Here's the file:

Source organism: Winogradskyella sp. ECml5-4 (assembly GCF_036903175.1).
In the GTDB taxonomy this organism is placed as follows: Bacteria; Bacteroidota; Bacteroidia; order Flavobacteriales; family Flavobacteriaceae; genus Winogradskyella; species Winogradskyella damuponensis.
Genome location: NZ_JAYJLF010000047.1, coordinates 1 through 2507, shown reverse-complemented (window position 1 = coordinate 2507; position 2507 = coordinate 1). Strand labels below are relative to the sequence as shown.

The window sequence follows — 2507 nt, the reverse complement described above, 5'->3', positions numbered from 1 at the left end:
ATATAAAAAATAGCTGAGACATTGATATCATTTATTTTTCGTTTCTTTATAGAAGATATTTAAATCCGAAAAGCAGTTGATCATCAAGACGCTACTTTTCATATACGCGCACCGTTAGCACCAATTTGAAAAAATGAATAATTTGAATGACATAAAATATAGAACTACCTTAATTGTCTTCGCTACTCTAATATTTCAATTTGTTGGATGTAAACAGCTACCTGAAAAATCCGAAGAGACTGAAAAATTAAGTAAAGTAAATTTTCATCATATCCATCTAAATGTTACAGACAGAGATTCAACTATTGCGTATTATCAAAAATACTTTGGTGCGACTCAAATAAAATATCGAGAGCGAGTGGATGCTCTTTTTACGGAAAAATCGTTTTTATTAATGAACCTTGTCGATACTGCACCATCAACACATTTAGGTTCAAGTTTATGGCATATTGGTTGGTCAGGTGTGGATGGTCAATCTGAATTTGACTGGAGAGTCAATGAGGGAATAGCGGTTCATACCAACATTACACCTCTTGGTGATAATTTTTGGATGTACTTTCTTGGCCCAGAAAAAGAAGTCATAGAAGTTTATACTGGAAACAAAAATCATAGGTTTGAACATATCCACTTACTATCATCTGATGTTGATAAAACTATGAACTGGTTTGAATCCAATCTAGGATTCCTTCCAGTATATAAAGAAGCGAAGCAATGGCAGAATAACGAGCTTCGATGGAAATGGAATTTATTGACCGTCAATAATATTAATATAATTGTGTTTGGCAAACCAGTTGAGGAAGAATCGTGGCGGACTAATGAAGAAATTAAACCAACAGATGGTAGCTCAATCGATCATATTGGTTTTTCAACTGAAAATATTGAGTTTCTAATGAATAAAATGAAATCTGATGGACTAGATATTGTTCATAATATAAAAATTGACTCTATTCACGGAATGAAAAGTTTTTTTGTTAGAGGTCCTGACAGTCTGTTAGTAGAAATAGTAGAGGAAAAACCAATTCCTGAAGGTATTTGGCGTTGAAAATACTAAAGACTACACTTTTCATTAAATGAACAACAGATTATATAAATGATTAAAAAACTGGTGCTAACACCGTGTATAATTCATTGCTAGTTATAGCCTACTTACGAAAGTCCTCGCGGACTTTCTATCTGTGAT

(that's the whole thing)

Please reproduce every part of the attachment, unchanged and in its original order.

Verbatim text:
Source organism: Winogradskyella sp. ECml5-4 (assembly GCF_036903175.1).
In the GTDB taxonomy this organism is placed as follows: Bacteria; Bacteroidota; Bacteroidia; order Flavobacteriales; family Flavobacteriaceae; genus Winogradskyella; species Winogradskyella damuponensis.
Genome location: NZ_JAYJLF010000047.1, coordinates 1 through 2507, shown reverse-complemented (window position 1 = coordinate 2507; position 2507 = coordinate 1). Strand labels below are relative to the sequence as shown.

The window sequence follows — 2507 nt, the reverse complement described above, 5'->3', positions numbered from 1 at the left end:
ATATAAAAAATAGCTGAGACATTGATATCATTTATTTTTCGTTTCTTTATAGAAGATATTTAAATCCGAAAAGCAGTTGATCATCAAGACGCTACTTTTCATATACGCGCACCGTTAGCACCAATTTGAAAAAATGAATAATTTGAATGACATAAAATATAGAACTACCTTAATTGTCTTCGCTACTCTAATATTTCAATTTGTTGGATGTAAACAGCTACCTGAAAAATCCGAAGAGACTGAAAAATTAAGTAAAGTAAATTTTCATCATATCCATCTAAATGTTACAGACAGAGATTCAACTATTGCGTATTATCAAAAATACTTTGGTGCGACTCAAATAAAATATCGAGAGCGAGTGGATGCTCTTTTTACGGAAAAATCGTTTTTATTAATGAACCTTGTCGATACTGCACCATCAACACATTTAGGTTCAAGTTTATGGCATATTGGTTGGTCAGGTGTGGATGGTCAATCTGAATTTGACTGGAGAGTCAATGAGGGAATAGCGGTTCATACCAACATTACACCTCTTGGTGATAATTTTTGGATGTACTTTCTTGGCCCAGAAAAAGAAGTCATAGAAGTTTATACTGGAAACAAAAATCATAGGTTTGAACATATCCACTTACTATCATCTGATGTTGATAAAACTATGAACTGGTTTGAATCCAATCTAGGATTCCTTCCAGTATATAAAGAAGCGAAGCAATGGCAGAATAACGAGCTTCGATGGAAATGGAATTTATTGACCGTCAATAATATTAATATAATTGTGTTTGGCAAACCAGTTGAGGAAGAATCGTGGCGGACTAATGAAGAAATTAAACCAACAGATGGTAGCTCAATCGATCATATTGGTTTTTCAACTGAAAATATTGAGTTTCTAATGAATAAAATGAAATCTGATGGACTAGATATTGTTCATAATATAAAAATTGACTCTATTCACGGAATGAAAAGTTTTTTTGTTAGAGGTCCTGACAGTCTGTTAGTAGAAATAGTAGAGGAAAAACCAATTCCTGAAGGTATTTGGCGTTGAAAATACTAAAGACTACACTTTTCATTAAATGAACAACAGATTATATAAATGATTAAAAAACTGGTGCTAACACCGTGTATAATTCATTGCTAGTTATAGCCTACTTACGAAAGTCCTCGCGGACTTTCTATCTGTGAT